And then… just in case we thought Hashem wanted our trip to end on a high note, culinarily: our Badatz kosher breakfast trays included, instead of the amazing fruit juice Israel is famous for, a cute pouch of this Bambi-inspired “Mami” grape drink, labelled entirely in Hebrew, that turned out to be entirely artificially flavoured and sweetened with both saccharine and cyclamate.
After decoding the Hebrew label, I puzzled over the big words on the front for a while until it came to me: No food colouring. Yay! But still, disgusting. And when I asked a flight attendant for juice instead, she said, “there’s juice included on your tray.” To her credit, once I’d explained that there actually wasn’t any juice (with Ted clamouring in the background, “no-one cares!”), she came back with what she claimed was the only orange juice container on the entire plane.
It was from some indeterminate European country and was utterly delicious.
And now we’re back here… dreaming of returning, of eating at uno again, and the world of delightful eating opportunities that we may never be able to afford again.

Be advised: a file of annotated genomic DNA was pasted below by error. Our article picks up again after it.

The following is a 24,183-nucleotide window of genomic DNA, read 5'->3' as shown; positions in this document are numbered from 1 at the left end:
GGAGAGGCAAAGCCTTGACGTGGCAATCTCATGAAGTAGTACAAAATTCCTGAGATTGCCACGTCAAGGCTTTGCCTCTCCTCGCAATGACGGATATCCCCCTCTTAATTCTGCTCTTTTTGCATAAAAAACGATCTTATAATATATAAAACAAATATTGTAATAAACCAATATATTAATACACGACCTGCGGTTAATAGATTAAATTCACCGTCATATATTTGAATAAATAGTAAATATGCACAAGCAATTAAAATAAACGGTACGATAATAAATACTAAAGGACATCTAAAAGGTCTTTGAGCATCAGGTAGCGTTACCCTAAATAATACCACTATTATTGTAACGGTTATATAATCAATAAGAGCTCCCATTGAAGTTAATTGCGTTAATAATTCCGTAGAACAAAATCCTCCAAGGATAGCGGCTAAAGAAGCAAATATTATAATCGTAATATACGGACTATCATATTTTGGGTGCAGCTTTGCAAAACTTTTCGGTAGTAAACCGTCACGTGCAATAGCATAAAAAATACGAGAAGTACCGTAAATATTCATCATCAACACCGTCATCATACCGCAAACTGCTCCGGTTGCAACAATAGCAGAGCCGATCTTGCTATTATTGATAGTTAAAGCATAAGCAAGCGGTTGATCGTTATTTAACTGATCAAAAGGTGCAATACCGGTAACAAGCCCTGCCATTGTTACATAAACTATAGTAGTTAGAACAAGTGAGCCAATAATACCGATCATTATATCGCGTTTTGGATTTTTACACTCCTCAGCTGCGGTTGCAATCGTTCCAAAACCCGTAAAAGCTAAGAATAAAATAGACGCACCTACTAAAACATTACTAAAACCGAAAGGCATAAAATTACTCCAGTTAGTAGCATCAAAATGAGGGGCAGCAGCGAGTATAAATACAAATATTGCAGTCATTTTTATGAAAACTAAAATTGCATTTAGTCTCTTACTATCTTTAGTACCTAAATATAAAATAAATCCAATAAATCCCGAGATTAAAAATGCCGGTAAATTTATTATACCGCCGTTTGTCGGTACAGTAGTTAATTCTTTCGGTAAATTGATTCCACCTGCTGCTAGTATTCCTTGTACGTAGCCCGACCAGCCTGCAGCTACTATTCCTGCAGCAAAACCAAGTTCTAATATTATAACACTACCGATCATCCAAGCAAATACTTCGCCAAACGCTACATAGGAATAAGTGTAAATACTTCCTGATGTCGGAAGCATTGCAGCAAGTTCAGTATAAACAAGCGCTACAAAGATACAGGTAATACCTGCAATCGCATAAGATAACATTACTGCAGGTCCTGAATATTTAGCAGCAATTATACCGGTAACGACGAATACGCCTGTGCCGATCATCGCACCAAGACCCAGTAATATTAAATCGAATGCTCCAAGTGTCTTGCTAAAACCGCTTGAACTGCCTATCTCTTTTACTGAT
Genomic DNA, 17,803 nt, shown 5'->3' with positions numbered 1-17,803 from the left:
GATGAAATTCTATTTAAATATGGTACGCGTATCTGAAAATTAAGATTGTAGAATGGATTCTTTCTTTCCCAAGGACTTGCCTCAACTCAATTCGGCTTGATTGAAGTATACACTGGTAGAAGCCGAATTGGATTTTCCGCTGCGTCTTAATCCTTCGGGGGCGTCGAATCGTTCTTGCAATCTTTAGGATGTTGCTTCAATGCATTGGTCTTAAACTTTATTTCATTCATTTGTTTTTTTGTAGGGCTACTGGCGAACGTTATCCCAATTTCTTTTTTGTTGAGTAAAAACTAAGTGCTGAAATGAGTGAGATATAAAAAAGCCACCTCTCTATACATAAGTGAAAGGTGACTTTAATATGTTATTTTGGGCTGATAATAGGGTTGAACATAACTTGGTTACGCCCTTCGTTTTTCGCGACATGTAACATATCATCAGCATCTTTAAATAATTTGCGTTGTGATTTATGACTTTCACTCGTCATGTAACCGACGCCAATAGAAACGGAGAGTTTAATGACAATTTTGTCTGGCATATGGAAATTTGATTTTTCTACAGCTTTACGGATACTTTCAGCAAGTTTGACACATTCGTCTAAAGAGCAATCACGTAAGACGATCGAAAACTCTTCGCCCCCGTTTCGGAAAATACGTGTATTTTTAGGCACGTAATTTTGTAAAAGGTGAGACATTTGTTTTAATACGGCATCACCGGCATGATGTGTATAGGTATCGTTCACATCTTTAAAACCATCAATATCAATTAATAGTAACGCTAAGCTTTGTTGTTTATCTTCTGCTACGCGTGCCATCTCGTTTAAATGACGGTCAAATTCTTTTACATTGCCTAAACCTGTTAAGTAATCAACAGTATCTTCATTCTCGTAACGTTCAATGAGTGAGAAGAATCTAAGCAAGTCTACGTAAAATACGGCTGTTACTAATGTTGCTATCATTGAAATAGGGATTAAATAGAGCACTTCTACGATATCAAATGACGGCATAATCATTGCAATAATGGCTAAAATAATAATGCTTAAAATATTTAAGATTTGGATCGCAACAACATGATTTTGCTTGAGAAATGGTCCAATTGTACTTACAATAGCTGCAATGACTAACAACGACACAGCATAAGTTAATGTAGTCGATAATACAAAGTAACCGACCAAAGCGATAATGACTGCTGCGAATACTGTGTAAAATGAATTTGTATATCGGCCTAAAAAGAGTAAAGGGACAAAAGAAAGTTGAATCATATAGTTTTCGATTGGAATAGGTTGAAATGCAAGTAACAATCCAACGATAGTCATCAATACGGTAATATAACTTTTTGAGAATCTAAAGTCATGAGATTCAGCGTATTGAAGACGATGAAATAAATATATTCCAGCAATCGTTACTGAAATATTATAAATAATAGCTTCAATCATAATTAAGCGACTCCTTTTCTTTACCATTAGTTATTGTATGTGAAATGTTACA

Here's what Berlitz didn't know but your waiters did: service is NEVER included!ReplyDelete
Yum! We're headed out to Israel in a few months iyH and planning a stay in Tel Aviv. Is it relatively kid friendly (says the woman with four small kids)? We LOVE pizza, especially fantastic pizza.ReplyDelete
Although the meat eater might pout...
Oooh - I'm so excited for you guys! However, this place definitely had dim lighting, a sophisticated bar, and far more of a "date" ambiance than a family dinner feel. Though, now that I think about it, there was a little girl there with her family. Still... not a place I'd take kids. Surely, there's good-enough-for-kids pizza elsewhere? If you have family / friends, leave the kids with them and go for a date!ReplyDelete